- In this phase II study, there were no serious safety issues identified
- There were no significant changes relative to placebo in dysphagia symptoms using the DSD (dysphagia symptom diary) composite score. Though there was improvement in global PRO measures compared to placebo.
There is an associated editorial (pg 545) explains the need for better therapies. While both dietary therapies and topical steroids are likely effective in >70%, dietary therapy is plagued by problems with long-term adherence and there may become less effective with longer-term administration.
My take: Particularly for patients with refractory EoE, newer therapies are needed. Given the chronic nature of EoE, cost of new treatments could be another hurdle.
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Briefly noted: ET Jensen et al. JPGN 2019; 68: 50-5. This retrospective study with 409 patients with eosinophilic esophagitis (EoE) examined longitudinal growth over 12 months. “In general, treatment approach was not associated with any significant increase or decrease in expected growth.” In a subset of patients with combined elemental diet and topical steroids (n=13), there was a subtle decrease in linear growth with a change in height z-score of -0.04, CI -0.08 to -0.01. Interestingly, in these patients with EoE, the baseline height z-scores were lower than expected indicating that a subset may have impaired growth prior to treatment.
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pictures from Zabriskie Point at sunrise, Death Valley
Briefly noted: SC Shah, H Khalili et al. Gastroenterol 2018; 155: 1079-89.
This study evaluated pooled data with 207,600 incident cases of IBD from a population of 478 million. Key findings:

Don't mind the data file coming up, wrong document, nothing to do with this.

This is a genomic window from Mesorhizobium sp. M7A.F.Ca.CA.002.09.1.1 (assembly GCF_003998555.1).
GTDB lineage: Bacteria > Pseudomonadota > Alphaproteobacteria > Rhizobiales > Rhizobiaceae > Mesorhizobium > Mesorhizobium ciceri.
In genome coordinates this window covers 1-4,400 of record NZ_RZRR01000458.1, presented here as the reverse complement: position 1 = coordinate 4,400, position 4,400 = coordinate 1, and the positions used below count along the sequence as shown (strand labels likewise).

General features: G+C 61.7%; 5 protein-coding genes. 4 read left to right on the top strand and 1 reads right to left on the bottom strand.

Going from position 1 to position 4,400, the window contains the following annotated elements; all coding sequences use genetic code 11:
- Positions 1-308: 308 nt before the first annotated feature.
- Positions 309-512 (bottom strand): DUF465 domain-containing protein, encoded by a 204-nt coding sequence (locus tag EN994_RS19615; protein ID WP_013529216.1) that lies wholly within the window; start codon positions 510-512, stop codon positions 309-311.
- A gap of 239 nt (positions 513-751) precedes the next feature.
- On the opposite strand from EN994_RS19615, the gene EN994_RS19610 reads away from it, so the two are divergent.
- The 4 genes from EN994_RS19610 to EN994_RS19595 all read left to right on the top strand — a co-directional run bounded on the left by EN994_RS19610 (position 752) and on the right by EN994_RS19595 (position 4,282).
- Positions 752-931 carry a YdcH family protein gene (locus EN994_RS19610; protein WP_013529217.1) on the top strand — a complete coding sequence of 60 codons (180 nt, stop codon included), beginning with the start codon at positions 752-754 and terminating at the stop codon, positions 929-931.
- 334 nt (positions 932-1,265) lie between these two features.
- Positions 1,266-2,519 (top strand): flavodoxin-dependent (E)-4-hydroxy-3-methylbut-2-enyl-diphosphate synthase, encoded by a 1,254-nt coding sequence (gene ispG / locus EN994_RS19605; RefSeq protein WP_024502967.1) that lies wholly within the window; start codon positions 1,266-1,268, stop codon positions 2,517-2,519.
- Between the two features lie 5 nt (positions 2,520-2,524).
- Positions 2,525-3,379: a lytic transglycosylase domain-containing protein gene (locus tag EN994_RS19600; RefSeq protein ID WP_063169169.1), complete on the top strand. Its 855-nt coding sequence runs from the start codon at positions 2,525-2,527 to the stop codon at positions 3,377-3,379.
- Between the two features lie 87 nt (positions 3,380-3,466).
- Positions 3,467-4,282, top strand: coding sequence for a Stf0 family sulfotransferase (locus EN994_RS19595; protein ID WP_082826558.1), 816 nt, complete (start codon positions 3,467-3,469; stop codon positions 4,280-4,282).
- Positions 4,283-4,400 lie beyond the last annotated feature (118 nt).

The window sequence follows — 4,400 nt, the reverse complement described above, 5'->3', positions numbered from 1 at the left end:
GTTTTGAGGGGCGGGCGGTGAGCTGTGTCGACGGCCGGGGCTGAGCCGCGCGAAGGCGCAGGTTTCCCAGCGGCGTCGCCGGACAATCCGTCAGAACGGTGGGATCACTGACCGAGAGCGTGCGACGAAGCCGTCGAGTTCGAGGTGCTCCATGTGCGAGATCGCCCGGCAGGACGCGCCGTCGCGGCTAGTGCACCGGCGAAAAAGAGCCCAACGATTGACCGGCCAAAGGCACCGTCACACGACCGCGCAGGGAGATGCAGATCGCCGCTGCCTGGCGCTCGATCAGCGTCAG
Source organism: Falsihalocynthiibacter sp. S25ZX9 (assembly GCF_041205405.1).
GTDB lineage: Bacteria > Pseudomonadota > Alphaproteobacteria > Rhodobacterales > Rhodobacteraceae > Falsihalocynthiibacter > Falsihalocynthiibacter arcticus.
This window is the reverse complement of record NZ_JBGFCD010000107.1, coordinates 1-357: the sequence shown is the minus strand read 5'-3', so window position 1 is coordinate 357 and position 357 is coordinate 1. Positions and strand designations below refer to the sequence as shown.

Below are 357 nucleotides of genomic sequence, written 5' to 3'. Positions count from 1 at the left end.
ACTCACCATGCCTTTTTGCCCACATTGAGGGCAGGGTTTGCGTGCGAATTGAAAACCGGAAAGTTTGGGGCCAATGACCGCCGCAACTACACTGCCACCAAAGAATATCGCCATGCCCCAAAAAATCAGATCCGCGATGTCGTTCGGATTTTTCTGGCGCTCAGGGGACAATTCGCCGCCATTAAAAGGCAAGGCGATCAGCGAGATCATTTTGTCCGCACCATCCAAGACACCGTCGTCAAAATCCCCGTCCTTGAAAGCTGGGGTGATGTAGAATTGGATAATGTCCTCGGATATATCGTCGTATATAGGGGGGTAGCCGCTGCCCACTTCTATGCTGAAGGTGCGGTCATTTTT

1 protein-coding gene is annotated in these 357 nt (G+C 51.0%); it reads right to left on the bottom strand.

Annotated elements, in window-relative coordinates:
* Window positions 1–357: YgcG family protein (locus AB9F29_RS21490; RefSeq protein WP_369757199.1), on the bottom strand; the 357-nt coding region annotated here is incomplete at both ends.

- Female patients had lower a lower risk of Crohn’s disease during childhood until 10-14 years of age, but then a risk afterwards
- For ulcerative colitis, there was a divergence in risk after 45 years of age, when men had a significantly higher incidence.
My take: the differences indicate that genetic factors (men with a Y chromosome and only one chromosome X) along with sex hormones play a role in the pathogenesis of IBD.
Graphs depict Female/Male Incidence Rate Ratio
AGREE proceedings: Briefly noted: ES Dellon, CA Liacouras, J Molina-Infante, GT Furuta et al. Gastroenterology 2018; 155: 1022-33. This report provides updated recommendations from AGREE conference –which have been widely cited previously on this blog and elsewhere. One of the remarkable features on this report is the fact that there are 64 authors (by my count) –thus reading the affiliations and the conflict of interest disclosures alone would take some time.
For a good review on this topic:
According to a recent retrospective study (CC Reed et al. Clin Gastroenterol Hepatol 2018; 16: 1667-9) the time to diagnosis of eosinophilic esophagitis (EoE) has NOT improved between 2000 and 2014. In this single tertiary-care center study with 677 cases, the predicted length of symptoms prior to diagnosis was the following:
- 2000-2006: 6.1 years
- 2007-2011: 7.2 years
- 2011-2014: 7.2 years
While in the pediatric cohort the trend was the same, the length of symptoms preceding diagnosis was shorter: 2.8 years, 3.5 years and 3.7 years respectively for the above-mentioned time periods.
My take: In GI circles, EoE is quickly considered for a variety of clinical presentations. This study suggests that
- #1 for families and primary care doctors that many are unaware of this entity
- #2 the symptoms of EoE are often insidious